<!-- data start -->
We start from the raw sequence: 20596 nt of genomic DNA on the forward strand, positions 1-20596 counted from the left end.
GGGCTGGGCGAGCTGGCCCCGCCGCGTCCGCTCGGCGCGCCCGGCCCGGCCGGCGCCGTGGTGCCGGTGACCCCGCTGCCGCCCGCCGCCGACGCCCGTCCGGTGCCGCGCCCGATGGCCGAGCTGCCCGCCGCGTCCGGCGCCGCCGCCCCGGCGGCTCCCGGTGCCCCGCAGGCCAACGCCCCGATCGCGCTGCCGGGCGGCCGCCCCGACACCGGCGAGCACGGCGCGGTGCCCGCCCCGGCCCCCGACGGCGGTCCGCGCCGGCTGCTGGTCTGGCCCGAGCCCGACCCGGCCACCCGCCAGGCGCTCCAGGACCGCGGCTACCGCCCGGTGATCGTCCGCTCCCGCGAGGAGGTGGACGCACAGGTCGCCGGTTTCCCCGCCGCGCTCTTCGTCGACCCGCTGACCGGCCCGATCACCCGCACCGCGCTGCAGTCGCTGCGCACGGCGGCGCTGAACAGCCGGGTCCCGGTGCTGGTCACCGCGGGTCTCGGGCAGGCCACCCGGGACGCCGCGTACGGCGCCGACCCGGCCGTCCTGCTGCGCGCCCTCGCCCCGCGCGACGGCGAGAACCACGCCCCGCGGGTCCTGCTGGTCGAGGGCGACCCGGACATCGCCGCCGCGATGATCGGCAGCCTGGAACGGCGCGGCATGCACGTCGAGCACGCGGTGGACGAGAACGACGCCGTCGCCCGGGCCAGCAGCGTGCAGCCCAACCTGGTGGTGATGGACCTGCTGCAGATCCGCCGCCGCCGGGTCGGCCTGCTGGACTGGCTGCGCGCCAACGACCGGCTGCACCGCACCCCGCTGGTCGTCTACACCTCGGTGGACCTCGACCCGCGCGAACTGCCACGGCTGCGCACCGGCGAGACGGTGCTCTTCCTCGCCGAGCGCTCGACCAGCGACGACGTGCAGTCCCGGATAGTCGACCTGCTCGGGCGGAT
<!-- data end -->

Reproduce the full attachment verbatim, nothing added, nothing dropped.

We start from the raw sequence: 20596 nt of genomic DNA on the forward strand, positions 1-20596 counted from the left end.
GGGCTGGGCGAGCTGGCCCCGCCGCGTCCGCTCGGCGCGCCCGGCCCGGCCGGCGCCGTGGTGCCGGTGACCCCGCTGCCGCCCGCCGCCGACGCCCGTCCGGTGCCGCGCCCGATGGCCGAGCTGCCCGCCGCGTCCGGCGCCGCCGCCCCGGCGGCTCCCGGTGCCCCGCAGGCCAACGCCCCGATCGCGCTGCCGGGCGGCCGCCCCGACACCGGCGAGCACGGCGCGGTGCCCGCCCCGGCCCCCGACGGCGGTCCGCGCCGGCTGCTGGTCTGGCCCGAGCCCGACCCGGCCACCCGCCAGGCGCTCCAGGACCGCGGCTACCGCCCGGTGATCGTCCGCTCCCGCGAGGAGGTGGACGCACAGGTCGCCGGTTTCCCCGCCGCGCTCTTCGTCGACCCGCTGACCGGCCCGATCACCCGCACCGCGCTGCAGTCGCTGCGCACGGCGGCGCTGAACAGCCGGGTCCCGGTGCTGGTCACCGCGGGTCTCGGGCAGGCCACCCGGGACGCCGCGTACGGCGCCGACCCGGCCGTCCTGCTGCGCGCCCTCGCCCCGCGCGACGGCGAGAACCACGCCCCGCGGGTCCTGCTGGTCGAGGGCGACCCGGACATCGCCGCCGCGATGATCGGCAGCCTGGAACGGCGCGGCATGCACGTCGAGCACGCGGTGGACGAGAACGACGCCGTCGCCCGGGCCAGCAGCGTGCAGCCCAACCTGGTGGTGATGGACCTGCTGCAGATCCGCCGCCGCCGGGTCGGCCTGCTGGACTGGCTGCGCGCCAACGACCGGCTGCACCGCACCCCGCTGGTCGTCTACACCTCGGTGGACCTCGACCCGCGCGAACTGCCACGGCTGCGCACCGGCGAGACGGTGCTCTTCCTCGCCGAGCGCTCGACCAGCGACGACGTGCAGTCCCGGATAGTCGACCTGCTCGGGCGGAT